Borders’ cubs are helping to conserve our golden eagles

Conservation...of this beautiful species in the Borders is being championed by cubs from the Innerleithen Scout Group who also got to meet one of the birds of prey recently during a visit to Traquair House. (Pic: Phil Wilkinson)
Conservation...of this beautiful species in the Borders is being championed by cubs from the Innerleithen Scout Group who also got to meet one of the birds of prey recently during a visit to Traquair House. (Pic: Phil Wilkinson)

Cubs from the Scottish Borders have become the first ever Golden Eagle Champions.

Led by the South of Scotland Golden Eagle Project, the Scottish Borders Innerleithen Scout Group learned from experts and met one of the iconic birds.

Look, no hands! The cubs had a great day out at Traquair House finding out more about the South of Scotland Golden Eagles Project. (Pic: Phil Wilkinson)

Look, no hands! The cubs had a great day out at Traquair House finding out more about the South of Scotland Golden Eagles Project. (Pic: Phil Wilkinson)

And they were presented with their badges in the grounds of Traquair House, following a day of tree climbing and eyrie (nest) building on the estate with Wild Tree Adventures.

Henry Happer (10), a member of the group, designed the special badge awarded to fellow members.

Philip Munro, community outreach officer for the South of Scotland Golden Eagle Project, said: “It was fantastic to work on the UK’s first ever Golden Eagle Champions initiative with the Scottish Borders Innerleithen Scouts and their inspiring volunteers.

“The future of conservation depends on initiatives like this which encourage young people to get involved and make a difference.

Activity day...concluded with the cubs receiving a new badge for their efforts. (Pic: Phil Wilkinson)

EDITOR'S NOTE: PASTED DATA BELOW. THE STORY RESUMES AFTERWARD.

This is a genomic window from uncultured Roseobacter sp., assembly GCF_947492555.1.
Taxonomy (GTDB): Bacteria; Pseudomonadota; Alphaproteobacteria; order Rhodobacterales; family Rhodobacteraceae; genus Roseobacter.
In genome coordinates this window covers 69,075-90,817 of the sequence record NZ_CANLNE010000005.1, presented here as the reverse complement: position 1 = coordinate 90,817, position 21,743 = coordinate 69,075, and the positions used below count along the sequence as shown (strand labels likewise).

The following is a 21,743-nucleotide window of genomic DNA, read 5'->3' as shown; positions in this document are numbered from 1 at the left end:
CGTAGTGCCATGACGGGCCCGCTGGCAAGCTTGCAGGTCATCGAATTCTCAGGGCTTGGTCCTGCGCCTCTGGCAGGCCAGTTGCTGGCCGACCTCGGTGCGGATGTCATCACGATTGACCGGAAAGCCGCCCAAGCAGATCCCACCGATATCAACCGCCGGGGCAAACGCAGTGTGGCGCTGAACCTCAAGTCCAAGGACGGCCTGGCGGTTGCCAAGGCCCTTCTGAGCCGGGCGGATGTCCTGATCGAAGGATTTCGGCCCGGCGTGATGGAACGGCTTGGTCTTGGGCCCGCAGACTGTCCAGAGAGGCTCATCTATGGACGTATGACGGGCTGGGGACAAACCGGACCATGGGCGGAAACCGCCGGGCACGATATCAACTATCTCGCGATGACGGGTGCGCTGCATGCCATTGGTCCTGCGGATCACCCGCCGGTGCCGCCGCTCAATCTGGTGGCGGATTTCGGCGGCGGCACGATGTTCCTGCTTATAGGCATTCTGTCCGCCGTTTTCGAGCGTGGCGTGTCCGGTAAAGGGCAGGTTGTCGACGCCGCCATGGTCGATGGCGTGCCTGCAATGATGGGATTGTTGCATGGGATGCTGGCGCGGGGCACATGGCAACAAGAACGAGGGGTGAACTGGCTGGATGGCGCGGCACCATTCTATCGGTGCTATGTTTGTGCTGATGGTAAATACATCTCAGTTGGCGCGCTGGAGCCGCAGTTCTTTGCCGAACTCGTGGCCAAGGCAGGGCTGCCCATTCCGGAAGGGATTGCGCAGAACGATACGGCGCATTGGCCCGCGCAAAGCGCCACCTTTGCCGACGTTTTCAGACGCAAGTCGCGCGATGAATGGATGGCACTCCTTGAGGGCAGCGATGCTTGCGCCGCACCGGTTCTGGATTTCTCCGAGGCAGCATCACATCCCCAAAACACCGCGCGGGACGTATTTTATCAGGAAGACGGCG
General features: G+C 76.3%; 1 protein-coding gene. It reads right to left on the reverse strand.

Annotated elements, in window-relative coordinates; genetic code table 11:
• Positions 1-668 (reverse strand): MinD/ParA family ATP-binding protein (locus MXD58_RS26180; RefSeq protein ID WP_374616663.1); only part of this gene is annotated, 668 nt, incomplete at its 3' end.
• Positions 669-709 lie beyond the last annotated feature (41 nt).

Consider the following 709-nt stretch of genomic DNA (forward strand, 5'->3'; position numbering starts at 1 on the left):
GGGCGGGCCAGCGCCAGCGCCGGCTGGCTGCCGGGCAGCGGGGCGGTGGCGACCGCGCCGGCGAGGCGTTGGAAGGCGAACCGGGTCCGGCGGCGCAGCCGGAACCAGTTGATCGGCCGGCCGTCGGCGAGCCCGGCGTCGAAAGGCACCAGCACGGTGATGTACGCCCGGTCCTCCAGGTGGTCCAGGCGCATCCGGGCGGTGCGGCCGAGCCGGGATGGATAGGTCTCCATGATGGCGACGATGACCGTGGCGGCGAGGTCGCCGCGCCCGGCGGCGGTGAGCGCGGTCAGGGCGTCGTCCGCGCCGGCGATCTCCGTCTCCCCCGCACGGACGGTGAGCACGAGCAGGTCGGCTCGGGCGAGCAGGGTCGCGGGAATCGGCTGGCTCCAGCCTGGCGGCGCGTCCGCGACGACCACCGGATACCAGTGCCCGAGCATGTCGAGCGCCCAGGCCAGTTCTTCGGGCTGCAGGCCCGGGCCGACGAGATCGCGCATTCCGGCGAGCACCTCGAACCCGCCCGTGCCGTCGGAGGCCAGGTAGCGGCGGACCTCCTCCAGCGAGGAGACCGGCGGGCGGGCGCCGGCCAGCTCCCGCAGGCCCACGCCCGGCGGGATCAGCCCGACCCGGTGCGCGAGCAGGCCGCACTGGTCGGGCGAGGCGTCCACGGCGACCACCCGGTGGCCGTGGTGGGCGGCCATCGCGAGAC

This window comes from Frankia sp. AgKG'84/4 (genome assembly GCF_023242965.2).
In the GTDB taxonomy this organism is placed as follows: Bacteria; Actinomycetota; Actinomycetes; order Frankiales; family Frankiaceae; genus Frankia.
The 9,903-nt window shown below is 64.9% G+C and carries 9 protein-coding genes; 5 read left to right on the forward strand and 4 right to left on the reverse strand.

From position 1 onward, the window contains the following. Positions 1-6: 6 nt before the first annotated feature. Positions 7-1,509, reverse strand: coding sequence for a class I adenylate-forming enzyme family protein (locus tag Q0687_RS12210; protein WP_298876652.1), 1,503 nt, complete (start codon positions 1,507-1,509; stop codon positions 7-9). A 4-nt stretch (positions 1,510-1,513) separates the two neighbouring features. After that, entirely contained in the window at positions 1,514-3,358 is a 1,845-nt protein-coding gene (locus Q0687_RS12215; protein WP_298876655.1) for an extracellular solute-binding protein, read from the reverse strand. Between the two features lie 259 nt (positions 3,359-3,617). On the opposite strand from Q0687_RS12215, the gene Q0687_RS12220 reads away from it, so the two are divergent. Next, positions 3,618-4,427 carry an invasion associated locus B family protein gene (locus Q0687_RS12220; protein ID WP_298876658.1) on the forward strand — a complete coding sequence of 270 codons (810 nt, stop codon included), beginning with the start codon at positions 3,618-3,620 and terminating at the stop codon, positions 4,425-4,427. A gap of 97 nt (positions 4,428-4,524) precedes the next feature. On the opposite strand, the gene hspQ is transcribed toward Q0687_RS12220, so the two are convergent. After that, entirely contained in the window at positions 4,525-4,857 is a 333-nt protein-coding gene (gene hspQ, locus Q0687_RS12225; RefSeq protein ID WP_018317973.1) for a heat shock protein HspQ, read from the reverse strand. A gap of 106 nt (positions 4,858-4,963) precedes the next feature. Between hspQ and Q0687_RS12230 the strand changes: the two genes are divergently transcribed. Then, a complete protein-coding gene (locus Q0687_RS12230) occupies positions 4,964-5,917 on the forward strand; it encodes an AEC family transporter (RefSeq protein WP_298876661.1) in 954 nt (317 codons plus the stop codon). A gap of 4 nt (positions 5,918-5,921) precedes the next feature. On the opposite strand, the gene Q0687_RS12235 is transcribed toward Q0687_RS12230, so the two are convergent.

Activity day...concluded with the cubs receiving a new badge for their efforts. (Pic: Phil Wilkinson)

“Volunteers make a huge contribution in helping to safeguard the future of iconic species like the golden eagle, both in the south of Scotland and further afield.

“We would encourage anyone interested in supporting their local community and conservation initiatives to get involved with the Scouts.

“It is an incredibly fulfilling and worthwhile cause.

“There will also be some opportunities to volunteer with the South of Scotland Golden Eagle Project and we would be delighted to hear from anyone interested in getting involved.”

Chris Kennedy, who currently leads the Innerleithen Group, said the cubs were really excited to be involved in an “incredible project”.

He continued: “It was a fantastic opportunity for our cubs to take a hands-on approach, working together with other people in our community as well as some of the country’s leading wildlife and raptor experts on a hugely important issue.

“The young people involved will impact on our natural heritage for generations to come.

“It is a real example of how Scouts can make a difference in their communities.

“It was also a great opportunity for our adult volunteers to get involved in the project. If this sounds like something you would like to help with, we’d love to hear from you.”

But 10-year-old cub Jeigha McCulloch-Graham perhaps summed it up best, saying: “Learning about the golden eagles has been an honour.

“It’s been a big opportunity to actually get to meet a golden eagle and it’s been so much fun.”